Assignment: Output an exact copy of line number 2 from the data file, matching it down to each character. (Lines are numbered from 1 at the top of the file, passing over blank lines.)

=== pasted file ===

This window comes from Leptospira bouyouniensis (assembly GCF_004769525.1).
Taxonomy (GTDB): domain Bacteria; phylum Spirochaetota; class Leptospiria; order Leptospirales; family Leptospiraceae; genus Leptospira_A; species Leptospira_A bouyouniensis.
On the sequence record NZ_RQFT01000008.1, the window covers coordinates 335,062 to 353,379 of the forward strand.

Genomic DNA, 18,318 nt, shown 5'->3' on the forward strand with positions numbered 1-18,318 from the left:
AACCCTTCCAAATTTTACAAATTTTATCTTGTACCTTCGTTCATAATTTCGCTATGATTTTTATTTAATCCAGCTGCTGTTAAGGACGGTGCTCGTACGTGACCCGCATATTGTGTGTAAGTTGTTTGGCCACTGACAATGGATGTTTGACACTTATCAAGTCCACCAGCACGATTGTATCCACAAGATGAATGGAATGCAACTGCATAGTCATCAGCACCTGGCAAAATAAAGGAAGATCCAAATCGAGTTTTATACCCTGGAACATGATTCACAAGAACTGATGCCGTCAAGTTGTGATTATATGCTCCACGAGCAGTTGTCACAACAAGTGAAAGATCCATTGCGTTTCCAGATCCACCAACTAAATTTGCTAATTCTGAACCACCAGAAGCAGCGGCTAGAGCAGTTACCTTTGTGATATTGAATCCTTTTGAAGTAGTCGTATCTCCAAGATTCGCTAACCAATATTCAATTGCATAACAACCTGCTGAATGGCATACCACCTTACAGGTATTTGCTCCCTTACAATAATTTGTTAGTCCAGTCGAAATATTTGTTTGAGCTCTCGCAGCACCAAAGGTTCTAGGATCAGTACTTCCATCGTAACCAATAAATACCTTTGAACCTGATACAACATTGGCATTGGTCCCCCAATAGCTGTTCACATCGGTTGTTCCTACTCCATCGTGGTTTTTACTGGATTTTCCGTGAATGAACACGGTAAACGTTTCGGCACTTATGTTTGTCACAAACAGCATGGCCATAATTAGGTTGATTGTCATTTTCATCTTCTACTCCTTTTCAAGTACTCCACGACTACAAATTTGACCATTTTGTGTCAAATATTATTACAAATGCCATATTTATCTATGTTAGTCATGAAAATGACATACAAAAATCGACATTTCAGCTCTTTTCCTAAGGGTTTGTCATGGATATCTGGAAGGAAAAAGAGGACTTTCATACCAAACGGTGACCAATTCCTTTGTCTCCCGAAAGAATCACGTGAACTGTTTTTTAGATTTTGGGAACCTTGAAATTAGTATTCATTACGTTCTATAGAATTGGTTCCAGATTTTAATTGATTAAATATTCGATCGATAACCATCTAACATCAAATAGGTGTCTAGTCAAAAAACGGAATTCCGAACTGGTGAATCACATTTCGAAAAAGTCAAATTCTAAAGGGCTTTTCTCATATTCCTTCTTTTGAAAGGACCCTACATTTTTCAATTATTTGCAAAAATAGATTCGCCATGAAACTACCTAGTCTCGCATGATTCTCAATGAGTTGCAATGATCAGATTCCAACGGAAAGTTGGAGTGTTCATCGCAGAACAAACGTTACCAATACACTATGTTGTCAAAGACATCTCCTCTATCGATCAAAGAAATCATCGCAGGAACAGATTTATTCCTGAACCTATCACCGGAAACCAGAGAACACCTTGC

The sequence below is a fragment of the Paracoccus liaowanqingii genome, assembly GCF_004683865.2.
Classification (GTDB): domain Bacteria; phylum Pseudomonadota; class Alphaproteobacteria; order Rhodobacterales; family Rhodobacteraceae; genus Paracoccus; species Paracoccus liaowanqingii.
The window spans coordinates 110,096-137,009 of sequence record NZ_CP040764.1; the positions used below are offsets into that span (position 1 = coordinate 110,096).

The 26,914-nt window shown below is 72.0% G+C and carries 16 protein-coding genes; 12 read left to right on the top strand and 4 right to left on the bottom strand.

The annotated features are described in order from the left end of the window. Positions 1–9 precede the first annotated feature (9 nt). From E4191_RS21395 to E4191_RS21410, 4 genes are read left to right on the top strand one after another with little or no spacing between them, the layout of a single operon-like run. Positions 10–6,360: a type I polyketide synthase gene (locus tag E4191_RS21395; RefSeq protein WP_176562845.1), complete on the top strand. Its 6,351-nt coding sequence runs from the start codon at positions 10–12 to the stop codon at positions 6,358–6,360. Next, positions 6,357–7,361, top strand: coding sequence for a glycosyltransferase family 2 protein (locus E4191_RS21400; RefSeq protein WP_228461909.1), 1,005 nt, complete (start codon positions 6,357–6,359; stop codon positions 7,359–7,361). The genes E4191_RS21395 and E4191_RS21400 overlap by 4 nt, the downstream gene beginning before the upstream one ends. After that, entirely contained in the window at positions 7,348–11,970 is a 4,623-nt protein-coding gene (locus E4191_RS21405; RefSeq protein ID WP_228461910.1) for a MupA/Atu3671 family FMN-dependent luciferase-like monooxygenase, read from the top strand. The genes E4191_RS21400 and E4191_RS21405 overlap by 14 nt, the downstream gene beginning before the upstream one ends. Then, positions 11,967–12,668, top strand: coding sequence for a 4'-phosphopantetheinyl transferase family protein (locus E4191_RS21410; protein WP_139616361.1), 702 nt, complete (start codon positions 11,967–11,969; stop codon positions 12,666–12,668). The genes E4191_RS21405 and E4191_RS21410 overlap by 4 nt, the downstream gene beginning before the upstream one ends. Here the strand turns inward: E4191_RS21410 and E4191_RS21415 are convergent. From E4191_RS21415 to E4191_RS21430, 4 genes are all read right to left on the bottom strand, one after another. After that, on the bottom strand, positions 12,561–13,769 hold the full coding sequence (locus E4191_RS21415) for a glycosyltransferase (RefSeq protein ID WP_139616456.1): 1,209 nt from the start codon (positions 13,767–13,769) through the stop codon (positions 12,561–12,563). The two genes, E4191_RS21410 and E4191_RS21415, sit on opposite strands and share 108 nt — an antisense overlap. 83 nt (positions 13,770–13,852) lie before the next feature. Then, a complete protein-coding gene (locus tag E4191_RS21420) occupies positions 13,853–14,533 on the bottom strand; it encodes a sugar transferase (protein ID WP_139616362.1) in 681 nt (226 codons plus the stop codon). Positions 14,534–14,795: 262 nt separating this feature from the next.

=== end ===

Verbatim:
Taxonomy (GTDB): domain Bacteria; phylum Spirochaetota; class Leptospiria; order Leptospirales; family Leptospiraceae; genus Leptospira_A; species Leptospira_A bouyouniensis.